This week's giveaway is in the EJB and other Java EE Technologies forum.
We're giving away four copies of EJB 3 in Action and have Debu Panda, Reza Rahman, Ryan Cuprak, and Michael Remijan on-line!
See this thread for details.
The moose likes Beginning Java and the fly likes Vectors(again) Big Moose Saloon
  Search | Java FAQ | Recent Topics | Flagged Topics | Hot Topics | Zero Replies
Register / Login


Win a copy of EJB 3 in Action this week in the EJB and other Java EE Technologies forum!
JavaRanch » Java Forums » Java » Beginning Java
Bookmark "Vectors(again)" Watch "Vectors(again)" New topic
Author

Vectors(again)

Bill Norton
Greenhorn

Joined: Mar 29, 2001
Posts: 27
Once again I come to JavaRanch for help. :-)
Ok, I have created a vector in class.
But I can't seem to get any of the methods in my vector to work.
Vector v = new Vector();
int z=0;
z = v.elementAt(1).weirdMethod();
Assume weirdMethod works fine and returns an int.
I get a compiler error: unresolved symbol at, z= v.elementAt(1).weirdMethod();
It seems from this that you would get compiler errors all the time, since the Vector wouldn't know what kind of objects are put in, therefore couldn;t find the method.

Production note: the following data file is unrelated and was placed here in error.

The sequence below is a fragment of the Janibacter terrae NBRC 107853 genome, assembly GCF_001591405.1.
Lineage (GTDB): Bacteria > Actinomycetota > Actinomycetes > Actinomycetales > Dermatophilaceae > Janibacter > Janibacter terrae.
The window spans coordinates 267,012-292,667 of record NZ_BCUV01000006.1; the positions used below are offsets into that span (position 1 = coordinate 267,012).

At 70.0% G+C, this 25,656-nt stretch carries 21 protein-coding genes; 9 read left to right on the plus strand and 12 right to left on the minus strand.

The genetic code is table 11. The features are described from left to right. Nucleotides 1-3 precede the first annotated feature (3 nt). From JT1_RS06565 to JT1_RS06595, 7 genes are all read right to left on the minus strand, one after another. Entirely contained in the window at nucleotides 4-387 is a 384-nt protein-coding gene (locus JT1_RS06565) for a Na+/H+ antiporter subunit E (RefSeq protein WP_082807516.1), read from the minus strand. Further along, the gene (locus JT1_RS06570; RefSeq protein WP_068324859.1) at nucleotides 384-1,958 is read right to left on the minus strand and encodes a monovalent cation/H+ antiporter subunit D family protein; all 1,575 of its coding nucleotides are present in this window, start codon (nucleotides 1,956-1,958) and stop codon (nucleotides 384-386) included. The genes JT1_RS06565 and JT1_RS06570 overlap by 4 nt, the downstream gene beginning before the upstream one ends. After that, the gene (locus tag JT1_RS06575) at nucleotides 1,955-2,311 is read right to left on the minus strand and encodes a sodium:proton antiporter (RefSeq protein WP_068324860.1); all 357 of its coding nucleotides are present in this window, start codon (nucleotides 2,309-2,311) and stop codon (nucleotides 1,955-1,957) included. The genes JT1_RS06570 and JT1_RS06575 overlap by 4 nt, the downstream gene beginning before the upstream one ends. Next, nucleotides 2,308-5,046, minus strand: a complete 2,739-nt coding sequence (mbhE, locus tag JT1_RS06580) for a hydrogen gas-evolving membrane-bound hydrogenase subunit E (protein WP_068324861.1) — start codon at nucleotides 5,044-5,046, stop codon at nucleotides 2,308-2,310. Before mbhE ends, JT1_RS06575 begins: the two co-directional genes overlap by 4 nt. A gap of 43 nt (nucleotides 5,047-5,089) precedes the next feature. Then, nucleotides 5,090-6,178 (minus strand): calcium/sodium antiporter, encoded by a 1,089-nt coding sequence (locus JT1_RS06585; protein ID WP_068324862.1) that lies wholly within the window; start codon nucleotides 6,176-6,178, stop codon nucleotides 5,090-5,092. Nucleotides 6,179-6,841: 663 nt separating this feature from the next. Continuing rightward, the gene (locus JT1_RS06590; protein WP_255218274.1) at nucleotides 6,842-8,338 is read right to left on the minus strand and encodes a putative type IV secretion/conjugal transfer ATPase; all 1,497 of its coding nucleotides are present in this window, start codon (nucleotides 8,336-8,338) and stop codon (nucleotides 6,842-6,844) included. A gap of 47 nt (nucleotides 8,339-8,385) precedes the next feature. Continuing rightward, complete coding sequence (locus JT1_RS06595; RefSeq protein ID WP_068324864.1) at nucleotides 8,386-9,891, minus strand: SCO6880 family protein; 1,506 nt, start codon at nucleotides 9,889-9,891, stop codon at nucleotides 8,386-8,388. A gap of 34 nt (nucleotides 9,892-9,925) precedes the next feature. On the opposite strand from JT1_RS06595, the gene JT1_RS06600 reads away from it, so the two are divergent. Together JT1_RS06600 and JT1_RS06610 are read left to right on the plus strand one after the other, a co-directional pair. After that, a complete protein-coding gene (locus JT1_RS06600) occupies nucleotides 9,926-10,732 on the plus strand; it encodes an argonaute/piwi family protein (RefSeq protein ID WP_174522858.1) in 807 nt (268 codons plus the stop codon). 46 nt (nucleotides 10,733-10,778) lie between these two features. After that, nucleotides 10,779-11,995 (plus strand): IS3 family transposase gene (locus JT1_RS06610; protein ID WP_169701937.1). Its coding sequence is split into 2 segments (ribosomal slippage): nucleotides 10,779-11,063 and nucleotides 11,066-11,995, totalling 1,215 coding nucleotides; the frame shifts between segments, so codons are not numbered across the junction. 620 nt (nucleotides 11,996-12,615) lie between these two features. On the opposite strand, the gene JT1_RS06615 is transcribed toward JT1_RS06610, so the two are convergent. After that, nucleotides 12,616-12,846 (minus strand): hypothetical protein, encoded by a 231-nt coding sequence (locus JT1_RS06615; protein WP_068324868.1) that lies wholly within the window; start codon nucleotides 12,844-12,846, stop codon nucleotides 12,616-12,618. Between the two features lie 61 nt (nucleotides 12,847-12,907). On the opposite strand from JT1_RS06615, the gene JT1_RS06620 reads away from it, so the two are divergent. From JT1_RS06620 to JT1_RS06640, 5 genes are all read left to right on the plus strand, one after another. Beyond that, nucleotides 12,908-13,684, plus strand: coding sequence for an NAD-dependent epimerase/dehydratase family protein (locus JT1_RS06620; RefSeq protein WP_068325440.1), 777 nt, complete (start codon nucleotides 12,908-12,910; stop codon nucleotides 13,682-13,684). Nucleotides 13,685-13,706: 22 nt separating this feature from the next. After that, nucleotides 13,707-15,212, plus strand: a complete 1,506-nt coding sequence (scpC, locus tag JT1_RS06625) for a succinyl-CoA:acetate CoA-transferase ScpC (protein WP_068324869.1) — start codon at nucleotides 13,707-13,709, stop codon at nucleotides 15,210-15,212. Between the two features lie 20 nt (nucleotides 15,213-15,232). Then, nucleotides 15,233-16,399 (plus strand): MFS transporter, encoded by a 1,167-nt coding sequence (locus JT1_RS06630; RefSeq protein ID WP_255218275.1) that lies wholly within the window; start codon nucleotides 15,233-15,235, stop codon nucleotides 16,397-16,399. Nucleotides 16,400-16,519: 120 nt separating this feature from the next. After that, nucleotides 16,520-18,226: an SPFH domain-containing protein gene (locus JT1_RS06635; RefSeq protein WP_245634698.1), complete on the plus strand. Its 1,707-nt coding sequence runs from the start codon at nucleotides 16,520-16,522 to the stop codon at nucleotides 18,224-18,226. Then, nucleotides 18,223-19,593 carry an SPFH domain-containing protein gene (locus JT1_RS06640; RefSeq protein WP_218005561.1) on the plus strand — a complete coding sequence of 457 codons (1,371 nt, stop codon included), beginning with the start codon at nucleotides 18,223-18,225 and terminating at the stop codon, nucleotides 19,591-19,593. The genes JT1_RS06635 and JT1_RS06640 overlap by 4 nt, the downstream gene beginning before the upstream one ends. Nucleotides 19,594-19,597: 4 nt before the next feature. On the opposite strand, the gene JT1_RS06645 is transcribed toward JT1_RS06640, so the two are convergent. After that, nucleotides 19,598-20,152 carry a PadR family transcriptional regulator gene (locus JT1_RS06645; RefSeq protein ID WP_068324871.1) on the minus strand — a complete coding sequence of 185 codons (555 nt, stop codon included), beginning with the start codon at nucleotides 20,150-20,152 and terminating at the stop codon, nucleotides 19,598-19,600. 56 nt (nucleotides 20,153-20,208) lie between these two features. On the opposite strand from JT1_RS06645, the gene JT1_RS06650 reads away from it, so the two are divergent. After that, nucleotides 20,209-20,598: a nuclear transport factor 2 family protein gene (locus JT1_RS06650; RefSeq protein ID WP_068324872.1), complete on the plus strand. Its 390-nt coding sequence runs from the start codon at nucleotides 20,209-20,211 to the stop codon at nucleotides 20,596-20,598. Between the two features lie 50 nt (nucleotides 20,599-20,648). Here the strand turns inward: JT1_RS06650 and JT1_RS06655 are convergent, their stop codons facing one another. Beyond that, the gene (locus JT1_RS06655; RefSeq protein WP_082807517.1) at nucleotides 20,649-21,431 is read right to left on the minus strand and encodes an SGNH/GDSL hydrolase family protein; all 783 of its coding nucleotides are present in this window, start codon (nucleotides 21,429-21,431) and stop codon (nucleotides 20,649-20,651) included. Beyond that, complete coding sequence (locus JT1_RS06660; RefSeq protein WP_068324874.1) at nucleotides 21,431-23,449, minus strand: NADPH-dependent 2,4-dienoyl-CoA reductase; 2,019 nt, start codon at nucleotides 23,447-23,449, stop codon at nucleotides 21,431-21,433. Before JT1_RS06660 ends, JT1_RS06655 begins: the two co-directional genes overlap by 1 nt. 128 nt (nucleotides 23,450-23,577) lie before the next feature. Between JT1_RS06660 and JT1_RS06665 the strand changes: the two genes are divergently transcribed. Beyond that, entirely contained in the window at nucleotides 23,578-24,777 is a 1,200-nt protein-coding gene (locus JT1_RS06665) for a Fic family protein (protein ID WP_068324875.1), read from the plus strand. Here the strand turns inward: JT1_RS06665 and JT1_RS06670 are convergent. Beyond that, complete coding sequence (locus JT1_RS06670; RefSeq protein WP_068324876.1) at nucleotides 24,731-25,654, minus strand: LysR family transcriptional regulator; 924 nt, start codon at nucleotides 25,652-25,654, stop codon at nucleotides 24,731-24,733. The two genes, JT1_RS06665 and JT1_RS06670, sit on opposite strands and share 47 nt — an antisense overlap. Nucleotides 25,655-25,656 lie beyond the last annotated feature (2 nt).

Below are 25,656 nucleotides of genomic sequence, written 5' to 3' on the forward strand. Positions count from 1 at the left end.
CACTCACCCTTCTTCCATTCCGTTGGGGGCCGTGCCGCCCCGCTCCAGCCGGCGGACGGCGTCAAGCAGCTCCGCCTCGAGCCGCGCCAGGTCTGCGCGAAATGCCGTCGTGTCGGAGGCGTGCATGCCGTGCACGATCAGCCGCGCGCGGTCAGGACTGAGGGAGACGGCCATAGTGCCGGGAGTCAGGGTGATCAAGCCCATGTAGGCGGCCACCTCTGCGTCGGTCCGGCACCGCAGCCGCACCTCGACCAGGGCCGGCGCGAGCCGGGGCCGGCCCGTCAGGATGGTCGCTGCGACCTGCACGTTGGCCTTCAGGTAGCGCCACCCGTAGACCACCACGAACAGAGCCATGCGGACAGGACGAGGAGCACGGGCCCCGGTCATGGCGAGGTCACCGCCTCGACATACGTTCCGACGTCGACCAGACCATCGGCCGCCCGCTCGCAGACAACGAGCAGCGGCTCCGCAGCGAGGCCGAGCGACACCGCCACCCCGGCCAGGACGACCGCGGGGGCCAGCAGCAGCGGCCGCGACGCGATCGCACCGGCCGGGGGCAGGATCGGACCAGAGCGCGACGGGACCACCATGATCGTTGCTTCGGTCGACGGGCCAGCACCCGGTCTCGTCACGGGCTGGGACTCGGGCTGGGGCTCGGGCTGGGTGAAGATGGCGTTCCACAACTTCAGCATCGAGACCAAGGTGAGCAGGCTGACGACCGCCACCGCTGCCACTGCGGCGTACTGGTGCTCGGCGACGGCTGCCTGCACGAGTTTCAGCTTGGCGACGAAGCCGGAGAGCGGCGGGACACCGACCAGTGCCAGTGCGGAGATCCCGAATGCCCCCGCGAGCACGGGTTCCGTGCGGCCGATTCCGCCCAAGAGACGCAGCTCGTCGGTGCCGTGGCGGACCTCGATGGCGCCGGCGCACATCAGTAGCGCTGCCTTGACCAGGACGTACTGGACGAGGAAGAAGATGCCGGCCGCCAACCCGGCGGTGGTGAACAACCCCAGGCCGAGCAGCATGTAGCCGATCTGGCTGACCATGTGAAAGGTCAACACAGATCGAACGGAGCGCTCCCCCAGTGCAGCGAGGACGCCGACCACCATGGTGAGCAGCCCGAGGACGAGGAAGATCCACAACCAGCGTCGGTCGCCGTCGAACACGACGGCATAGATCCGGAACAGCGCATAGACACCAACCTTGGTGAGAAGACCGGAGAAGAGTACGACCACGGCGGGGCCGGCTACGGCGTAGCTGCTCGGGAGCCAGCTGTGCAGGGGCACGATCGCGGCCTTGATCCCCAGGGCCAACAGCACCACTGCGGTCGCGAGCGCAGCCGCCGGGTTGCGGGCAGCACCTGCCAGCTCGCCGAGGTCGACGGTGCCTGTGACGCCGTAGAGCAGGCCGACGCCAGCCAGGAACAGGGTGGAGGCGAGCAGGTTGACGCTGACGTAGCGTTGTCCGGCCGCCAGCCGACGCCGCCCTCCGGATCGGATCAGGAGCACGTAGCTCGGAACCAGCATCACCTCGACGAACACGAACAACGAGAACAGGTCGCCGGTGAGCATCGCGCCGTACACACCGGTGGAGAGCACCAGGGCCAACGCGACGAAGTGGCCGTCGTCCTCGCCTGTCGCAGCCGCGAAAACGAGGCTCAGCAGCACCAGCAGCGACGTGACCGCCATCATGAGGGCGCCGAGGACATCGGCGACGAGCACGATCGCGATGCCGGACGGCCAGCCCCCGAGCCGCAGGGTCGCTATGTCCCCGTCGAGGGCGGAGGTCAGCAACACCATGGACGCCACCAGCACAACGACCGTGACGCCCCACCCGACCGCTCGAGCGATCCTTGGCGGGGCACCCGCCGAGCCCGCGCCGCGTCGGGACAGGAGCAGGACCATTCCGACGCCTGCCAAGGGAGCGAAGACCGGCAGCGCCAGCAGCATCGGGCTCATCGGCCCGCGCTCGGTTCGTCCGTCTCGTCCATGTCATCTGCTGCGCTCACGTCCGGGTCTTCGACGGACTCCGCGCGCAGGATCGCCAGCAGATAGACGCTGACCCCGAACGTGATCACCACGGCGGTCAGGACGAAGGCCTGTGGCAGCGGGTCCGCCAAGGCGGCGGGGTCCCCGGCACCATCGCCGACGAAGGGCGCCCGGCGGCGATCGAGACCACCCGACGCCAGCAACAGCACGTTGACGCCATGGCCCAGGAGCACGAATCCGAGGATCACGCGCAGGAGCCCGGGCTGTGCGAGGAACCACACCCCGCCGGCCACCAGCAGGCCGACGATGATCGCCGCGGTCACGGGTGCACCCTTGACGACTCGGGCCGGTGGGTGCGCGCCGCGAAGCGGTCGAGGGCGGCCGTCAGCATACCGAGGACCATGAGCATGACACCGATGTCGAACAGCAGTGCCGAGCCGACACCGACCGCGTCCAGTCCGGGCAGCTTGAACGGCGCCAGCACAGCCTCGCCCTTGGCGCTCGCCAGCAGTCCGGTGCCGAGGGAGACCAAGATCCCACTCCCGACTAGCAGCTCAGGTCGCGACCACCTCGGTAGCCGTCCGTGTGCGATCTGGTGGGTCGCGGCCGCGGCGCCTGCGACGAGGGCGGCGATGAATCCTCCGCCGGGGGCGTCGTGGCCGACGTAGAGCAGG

::Sigh::
I think I am missing something pretty basic here, I seem to always leave my questions short, so don't be afriad to ask for more information.
Anonymous
Ranch Hand

Joined: Nov 22, 2008
Posts: 18944
To do this kind of things you need to cast your object you can cast the Object from the specific Class if you know it or to an interface implemented by all the Object in your Vector;
So for me test this

Vector v = new Vector();
int z=0;
AnObjectWithWeirdMethod myOject = new AnObjectWithWeirdMethod();
v.add(myObject);
z = ((AnObjectWithWeirdMethod)v.elementAt(0)).weirdMethod();

hope it helps

------------------
Benjamin l´┐Żonard
evisor
Bill Norton
Greenhorn

Joined: Mar 29, 2001
Posts: 27
That's it!
I thought about casting it before, but didn't realize that you could cast part of the dot notation.
Answer seems obvious now.
Thanks!
Bill Norton
William Barnes
Ranch Hand

Joined: Mar 16, 2001
Posts: 984

Why is it that in Java you can't have a vector of a certain type - so that you wouldn't have to cast everything on the way out. Is this so that things can be resolved at compile time?
Using STL in C++ you can have a vector of class A, which is nice.
Thanks.


Please ignore post, I have no idea what I am talking about.
Niklas Junel
Greenhorn

Joined: Dec 19, 2001
Posts: 11
If you want a Vector for a specific class, you can write your own wrapperclass. Here is a class that take the primitive type int and put it in a Vector, there also is a method to get the values back as an int.

------------------

[This message has been edited by Cindy Glass (edited December 19, 2001).]
William Barnes
Ranch Hand

Joined: Mar 16, 2001
Posts: 984

(A blast from the past.) Thanks, a nice simple answer.
 
I agree. Here's the link: http://aspose.com/file-tools
 
subject: Vectors(again)
 
Similar Threads
Comparator
returning mutiple values
logical error
Can I read from a Vector and writer into a File..
Difference in JSP